Mobile browsing has come a long way, but cruising the web without a wifi signal is an experience that leaves a lot to be desired, as anyone who’s tried to play Fortnite Mobile using their data plan has realized.
In an interview with Inverse, FCC Commissioner Brendan Carr explains how the fifth generation of wireless broadband technology — known as 5G — will essentially eliminate the need to be connected to wifi. It’s a shift just over the horizon that has massive ramifications for information accessibility, telecoms, tele-health, and, naturally, the world’s most popular battle royale video game.
“They should be branding it as ‘5G, The Fortnite Network,” Carr says.
By now, we’ve all grown accustomed to seeing that LTE or 4G symbol next to the reception bar at the top corner of our phones while scrolling through Instagram or Reddit. But Carr has made it his goal to begin turning that tiny icon into 5G over the next two years. This would usher in a new era of lightning-fast mobile gaming, streaming, and download speeds, no wifi required.
Carr was in college in during the console heyday, when games like 1999’s Tony Hawk’s Pro Skater ruled, but since that time mobile gaming has grown rapidly. With 5G, the current suboptimal experience of squadding up to play Fortnite: Battle Royale on one’s phone looks to be replaced by something much faster.
How Does 5G Work?
A 5G network will require all wireless carriers to update infrastructure — antenna networks and more — to enable the high-frequency signal. With 4G, you need less antennas and obstacles don’t matter as much, with 5G, there will need to be a lot more antennas for the network to work because the high-frequency signal that enables super-fast speeds is more easily disrupted. (T-Mobile recently agreed to a $3.5 billion deal with Nokia so Nokia could provide a 5G tech to the wireless phone carrier.)
“There’s an aspect of 5G that is going to be taking what you’re doing today on your phone and making it a lot better,” he explains. “It’s supposed to be up to a thousand times faster [and] five times more responsive so you can download movies in seconds rather than minutes.”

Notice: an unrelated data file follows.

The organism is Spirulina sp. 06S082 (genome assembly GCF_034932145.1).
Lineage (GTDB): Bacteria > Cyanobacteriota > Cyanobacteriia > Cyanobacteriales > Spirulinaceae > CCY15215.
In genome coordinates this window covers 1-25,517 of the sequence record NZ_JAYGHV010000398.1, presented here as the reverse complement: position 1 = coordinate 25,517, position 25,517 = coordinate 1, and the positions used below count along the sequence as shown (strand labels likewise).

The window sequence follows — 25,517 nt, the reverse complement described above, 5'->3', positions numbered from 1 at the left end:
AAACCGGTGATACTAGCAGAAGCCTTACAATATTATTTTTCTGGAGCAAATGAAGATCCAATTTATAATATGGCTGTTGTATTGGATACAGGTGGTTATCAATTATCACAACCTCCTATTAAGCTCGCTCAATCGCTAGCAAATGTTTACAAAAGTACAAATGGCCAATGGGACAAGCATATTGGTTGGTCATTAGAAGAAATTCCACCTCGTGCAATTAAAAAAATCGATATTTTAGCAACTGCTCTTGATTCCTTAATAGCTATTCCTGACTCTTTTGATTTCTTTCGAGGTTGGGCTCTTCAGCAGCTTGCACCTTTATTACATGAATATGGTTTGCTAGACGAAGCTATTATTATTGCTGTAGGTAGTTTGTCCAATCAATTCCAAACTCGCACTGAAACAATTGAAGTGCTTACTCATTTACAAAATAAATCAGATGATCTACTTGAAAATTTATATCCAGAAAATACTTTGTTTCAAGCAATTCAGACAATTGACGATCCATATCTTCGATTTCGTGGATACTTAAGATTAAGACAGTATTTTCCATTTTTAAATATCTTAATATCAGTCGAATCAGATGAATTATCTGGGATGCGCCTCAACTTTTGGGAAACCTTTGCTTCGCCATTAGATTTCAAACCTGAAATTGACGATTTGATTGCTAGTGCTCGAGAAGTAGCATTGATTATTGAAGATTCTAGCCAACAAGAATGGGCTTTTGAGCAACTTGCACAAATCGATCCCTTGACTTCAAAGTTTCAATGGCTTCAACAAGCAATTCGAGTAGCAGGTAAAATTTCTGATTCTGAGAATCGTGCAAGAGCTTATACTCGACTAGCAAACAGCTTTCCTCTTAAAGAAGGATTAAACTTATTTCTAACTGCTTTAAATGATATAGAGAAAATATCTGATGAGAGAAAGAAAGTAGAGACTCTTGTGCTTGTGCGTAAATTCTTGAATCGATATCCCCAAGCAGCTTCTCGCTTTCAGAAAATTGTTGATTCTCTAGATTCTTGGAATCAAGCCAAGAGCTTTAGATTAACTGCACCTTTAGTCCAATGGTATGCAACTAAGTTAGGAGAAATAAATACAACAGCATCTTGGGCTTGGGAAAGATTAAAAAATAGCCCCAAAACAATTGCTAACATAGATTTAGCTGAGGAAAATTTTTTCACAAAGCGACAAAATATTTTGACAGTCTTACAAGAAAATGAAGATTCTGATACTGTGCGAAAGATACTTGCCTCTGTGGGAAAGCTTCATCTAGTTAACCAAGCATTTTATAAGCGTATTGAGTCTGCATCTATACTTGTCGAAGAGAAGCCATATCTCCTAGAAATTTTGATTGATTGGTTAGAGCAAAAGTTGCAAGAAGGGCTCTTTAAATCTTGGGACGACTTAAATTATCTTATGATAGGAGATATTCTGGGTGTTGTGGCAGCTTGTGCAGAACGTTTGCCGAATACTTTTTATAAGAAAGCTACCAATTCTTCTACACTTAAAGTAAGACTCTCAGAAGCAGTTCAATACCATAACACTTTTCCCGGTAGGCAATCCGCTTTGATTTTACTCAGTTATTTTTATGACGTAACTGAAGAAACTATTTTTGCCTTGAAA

According to a recent OpenSignal report, “State of LTE,” the average 4G download speed in the United States was 16.31 megabits per second (Mbps) in the fourth-quarter of 2017. That’s a snail’s pace compared to Singapore’s 44.31 megabytes per second. 5G will close the gap and then some, theoretically upping the ante to speeds of 10 gigabits per second.
Certain Fortnite updates have been over 1GB, and file sizes that large would take hours and would prove difficult to download without unlimited data plans. But at 10 gbps, this sizable patch could be download in a minute and a half. This gives users the speed of wired, fiber-optic internet connections — minus the cords.
“You’re essentially getting a fiber-like experience wirelessly,” Carr says. “What that means among other things, think about places where there’s either one wired fiber broadband provider right now — or none because it’s too costly to go there in the first place — or it’s too costly to attempt to overbuild somebody. Now you can cover that area and introduce fiber-like, wire-like broadband option that wasn’t there before.”
Besides chasing a “Victory Royale,” wireless speeds of this caliber can enable Netflix streaming like never before, high-quality video conferencing when you’re late to an business meeting, and instant access to pretty much all the online content you would ever want.
Look for more from our interview with FCC Commissioner Brendan Carr in the following days.
Related video: Squad Up is the Inverse talk show that takes place entirely inside Fortnite. Follow us on Twitch!